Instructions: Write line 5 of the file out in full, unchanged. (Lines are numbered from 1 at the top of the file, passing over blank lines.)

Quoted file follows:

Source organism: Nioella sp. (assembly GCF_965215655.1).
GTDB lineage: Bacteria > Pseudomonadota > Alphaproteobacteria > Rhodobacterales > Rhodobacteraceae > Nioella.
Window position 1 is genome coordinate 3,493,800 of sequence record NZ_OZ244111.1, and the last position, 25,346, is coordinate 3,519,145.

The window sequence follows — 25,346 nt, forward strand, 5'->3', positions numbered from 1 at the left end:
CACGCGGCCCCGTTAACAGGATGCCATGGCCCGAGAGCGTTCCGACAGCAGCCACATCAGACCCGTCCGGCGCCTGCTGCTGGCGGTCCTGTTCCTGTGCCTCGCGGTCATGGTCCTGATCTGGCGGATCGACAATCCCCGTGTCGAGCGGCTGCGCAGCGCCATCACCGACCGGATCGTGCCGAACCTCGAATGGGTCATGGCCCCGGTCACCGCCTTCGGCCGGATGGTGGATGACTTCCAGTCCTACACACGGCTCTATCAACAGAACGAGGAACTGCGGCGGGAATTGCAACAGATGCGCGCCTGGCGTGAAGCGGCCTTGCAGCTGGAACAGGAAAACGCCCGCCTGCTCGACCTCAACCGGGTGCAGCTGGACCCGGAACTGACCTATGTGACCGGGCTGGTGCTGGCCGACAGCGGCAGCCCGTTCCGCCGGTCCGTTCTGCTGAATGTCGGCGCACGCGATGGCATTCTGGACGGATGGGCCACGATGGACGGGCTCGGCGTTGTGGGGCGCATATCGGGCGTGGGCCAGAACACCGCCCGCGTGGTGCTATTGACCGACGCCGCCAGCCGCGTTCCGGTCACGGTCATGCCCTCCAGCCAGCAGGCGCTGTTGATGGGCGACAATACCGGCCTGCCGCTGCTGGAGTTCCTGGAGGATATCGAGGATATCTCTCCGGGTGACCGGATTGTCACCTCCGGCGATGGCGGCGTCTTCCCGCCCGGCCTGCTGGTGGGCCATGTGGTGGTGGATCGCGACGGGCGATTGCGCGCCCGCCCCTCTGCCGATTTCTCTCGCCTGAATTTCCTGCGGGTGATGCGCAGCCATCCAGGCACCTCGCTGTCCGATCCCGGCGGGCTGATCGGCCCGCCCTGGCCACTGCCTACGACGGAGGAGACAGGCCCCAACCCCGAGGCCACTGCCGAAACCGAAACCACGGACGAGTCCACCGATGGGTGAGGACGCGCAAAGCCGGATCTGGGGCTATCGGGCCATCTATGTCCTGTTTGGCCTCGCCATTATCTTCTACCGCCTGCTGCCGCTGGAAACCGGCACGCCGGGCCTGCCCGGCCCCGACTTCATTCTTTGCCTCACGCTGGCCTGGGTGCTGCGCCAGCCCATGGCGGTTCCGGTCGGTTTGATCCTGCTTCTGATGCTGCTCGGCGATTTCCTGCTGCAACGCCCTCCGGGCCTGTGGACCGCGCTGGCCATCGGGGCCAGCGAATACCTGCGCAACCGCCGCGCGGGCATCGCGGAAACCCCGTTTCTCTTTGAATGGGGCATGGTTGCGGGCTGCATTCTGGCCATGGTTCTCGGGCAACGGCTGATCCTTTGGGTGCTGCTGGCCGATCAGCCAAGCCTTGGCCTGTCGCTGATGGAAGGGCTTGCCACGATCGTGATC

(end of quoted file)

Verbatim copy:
CACGCGGCCCCGTTAACAGGATGCCATGGCCCGAGAGCGTTCCGACAGCAGCCACATCAGACCCGTCCGGCGCCTGCTGCTGGCGGTCCTGTTCCTGTGCCTCGCGGTCATGGTCCTGATCTGGCGGATCGACAATCCCCGTGTCGAGCGGCTGCGCAGCGCCATCACCGACCGGATCGTGCCGAACCTCGAATGGGTCATGGCCCCGGTCACCGCCTTCGGCCGGATGGTGGATGACTTCCAGTCCTACACACGGCTCTATCAACAGAACGAGGAACTGCGGCGGGAATTGCAACAGATGCGCGCCTGGCGTGAAGCGGCCTTGCAGCTGGAACAGGAAAACGCCCGCCTGCTCGACCTCAACCGGGTGCAGCTGGACCCGGAACTGACCTATGTGACCGGGCTGGTGCTGGCCGACAGCGGCAGCCCGTTCCGCCGGTCCGTTCTGCTGAATGTCGGCGCACGCGATGGCATTCTGGACGGATGGGCCACGATGGACGGGCTCGGCGTTGTGGGGCGCATATCGGGCGTGGGCCAGAACACCGCCCGCGTGGTGCTATTGACCGACGCCGCCAGCCGCGTTCCGGTCACGGTCATGCCCTCCAGCCAGCAGGCGCTGTTGATGGGCGACAATACCGGCCTGCCGCTGCTGGAGTTCCTGGAGGATATCGAGGATATCTCTCCGGGTGACCGGATTGTCACCTCCGGCGATGGCGGCGTCTTCCCGCCCGGCCTGCTGGTGGGCCATGTGGTGGTGGATCGCGACGGGCGATTGCGCGCCCGCCCCTCTGCCGATTTCTCTCGCCTGAATTTCCTGCGGGTGATGCGCAGCCATCCAGGCACCTCGCTGTCCGATCCCGGCGGGCTGATCGGCCCGCCCTGGCCACTGCCTACGACGGAGGAGACAGGCCCCAACCCCGAGGCCACTGCCGAAACCGAAACCACGGACGAGTCCACCGATGGGTGAGGACGCGCAAAGCCGGATCTGGGGCTATCGGGCCATCTATGTCCTGTTTGGCCTCGCCATTATCTTCTACCGCCTGCTGCCGCTGGAAACCGGCACGCCGGGCCTGCCCGGCCCCGACTTCATTCTTTGCCTCACGCTGGCCTGGGTGCTGCGCCAGCCCATGGCGGTTCCGGTCGGTTTGATCCTGCTTCTGATGCTGCTCGGCGATTTCCTGCTGCAACGCCCTCCGGGCCTGTGGACCGCGCTGGCCATCGGGGCCAGCGAATACCTGCGCAACCGCCGCGCGGGCATCGCGGAAACCCCGTTTCTCTTTGAATGGGGCATGGTTGCGGGCTGCATTCTGGCCATGGTTCTCGGGCAACGGCTGATCCTTTGGGTGCTGCTGGCCGATCAGCCAAGCCTTGGCCTGTCGCTGATGGAAGGGCTTGCCACGATCGTGATC